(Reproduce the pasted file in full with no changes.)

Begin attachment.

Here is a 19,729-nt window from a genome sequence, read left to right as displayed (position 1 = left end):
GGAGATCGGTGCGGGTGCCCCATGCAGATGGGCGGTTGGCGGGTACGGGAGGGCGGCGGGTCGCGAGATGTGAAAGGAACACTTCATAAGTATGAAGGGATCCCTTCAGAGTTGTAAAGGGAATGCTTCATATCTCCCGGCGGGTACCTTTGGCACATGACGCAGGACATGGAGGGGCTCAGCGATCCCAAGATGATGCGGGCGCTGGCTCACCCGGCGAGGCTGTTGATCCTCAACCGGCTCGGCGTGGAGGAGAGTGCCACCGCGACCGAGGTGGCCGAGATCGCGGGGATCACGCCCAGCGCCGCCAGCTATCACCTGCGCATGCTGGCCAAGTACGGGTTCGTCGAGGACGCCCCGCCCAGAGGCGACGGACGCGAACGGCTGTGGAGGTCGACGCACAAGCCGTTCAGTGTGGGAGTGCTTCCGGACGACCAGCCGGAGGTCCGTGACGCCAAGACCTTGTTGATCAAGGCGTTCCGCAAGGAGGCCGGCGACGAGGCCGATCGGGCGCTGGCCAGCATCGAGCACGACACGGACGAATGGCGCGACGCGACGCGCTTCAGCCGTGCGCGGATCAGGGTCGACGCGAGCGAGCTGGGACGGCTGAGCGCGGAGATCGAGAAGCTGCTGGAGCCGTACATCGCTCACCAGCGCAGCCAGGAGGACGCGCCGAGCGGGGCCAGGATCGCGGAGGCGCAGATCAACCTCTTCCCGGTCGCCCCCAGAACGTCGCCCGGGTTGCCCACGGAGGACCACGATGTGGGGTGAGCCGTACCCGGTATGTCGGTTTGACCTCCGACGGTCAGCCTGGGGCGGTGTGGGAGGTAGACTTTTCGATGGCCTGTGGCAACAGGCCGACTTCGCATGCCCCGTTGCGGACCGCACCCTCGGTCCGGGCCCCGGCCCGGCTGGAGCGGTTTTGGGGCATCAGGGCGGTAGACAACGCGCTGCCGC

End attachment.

Here is a 19,729-nt window from a genome sequence, read left to right as displayed (position 1 = left end):
GGAGATCGGTGCGGGTGCCCCATGCAGATGGGCGGTTGGCGGGTACGGGAGGGCGGCGGGTCGCGAGATGTGAAAGGAACACTTCATAAGTATGAAGGGATCCCTTCAGAGTTGTAAAGGGAATGCTTCATATCTCCCGGCGGGTACCTTTGGCACATGACGCAGGACATGGAGGGGCTCAGCGATCCCAAGATGATGCGGGCGCTGGCTCACCCGGCGAGGCTGTTGATCCTCAACCGGCTCGGCGTGGAGGAGAGTGCCACCGCGACCGAGGTGGCCGAGATCGCGGGGATCACGCCCAGCGCCGCCAGCTATCACCTGCGCATGCTGGCCAAGTACGGGTTCGTCGAGGACGCCCCGCCCAGAGGCGACGGACGCGAACGGCTGTGGAGGTCGACGCACAAGCCGTTCAGTGTGGGAGTGCTTCCGGACGACCAGCCGGAGGTCCGTGACGCCAAGACCTTGTTGATCAAGGCGTTCCGCAAGGAGGCCGGCGACGAGGCCGATCGGGCGCTGGCCAGCATCGAGCACGACACGGACGAATGGCGCGACGCGACGCGCTTCAGCCGTGCGCGGATCAGGGTCGACGCGAGCGAGCTGGGACGGCTGAGCGCGGAGATCGAGAAGCTGCTGGAGCCGTACATCGCTCACCAGCGCAGCCAGGAGGACGCGCCGAGCGGGGCCAGGATCGCGGAGGCGCAGATCAACCTCTTCCCGGTCGCCCCCAGAACGTCGCCCGGGTTGCCCACGGAGGACCACGATGTGGGGTGAGCCGTACCCGGTATGTCGGTTTGACCTCCGACGGTCAGCCTGGGGCGGTGTGGGAGGTAGACTTTTCGATGGCCTGTGGCAACAGGCCGACTTCGCATGCCCCGTTGCGGACCGCACCCTCGGTCCGGGCCCCGGCCCGGCTGGAGCGGTTTTGGGGCATCAGGGCGGTAGACAACGCGCTGCCGC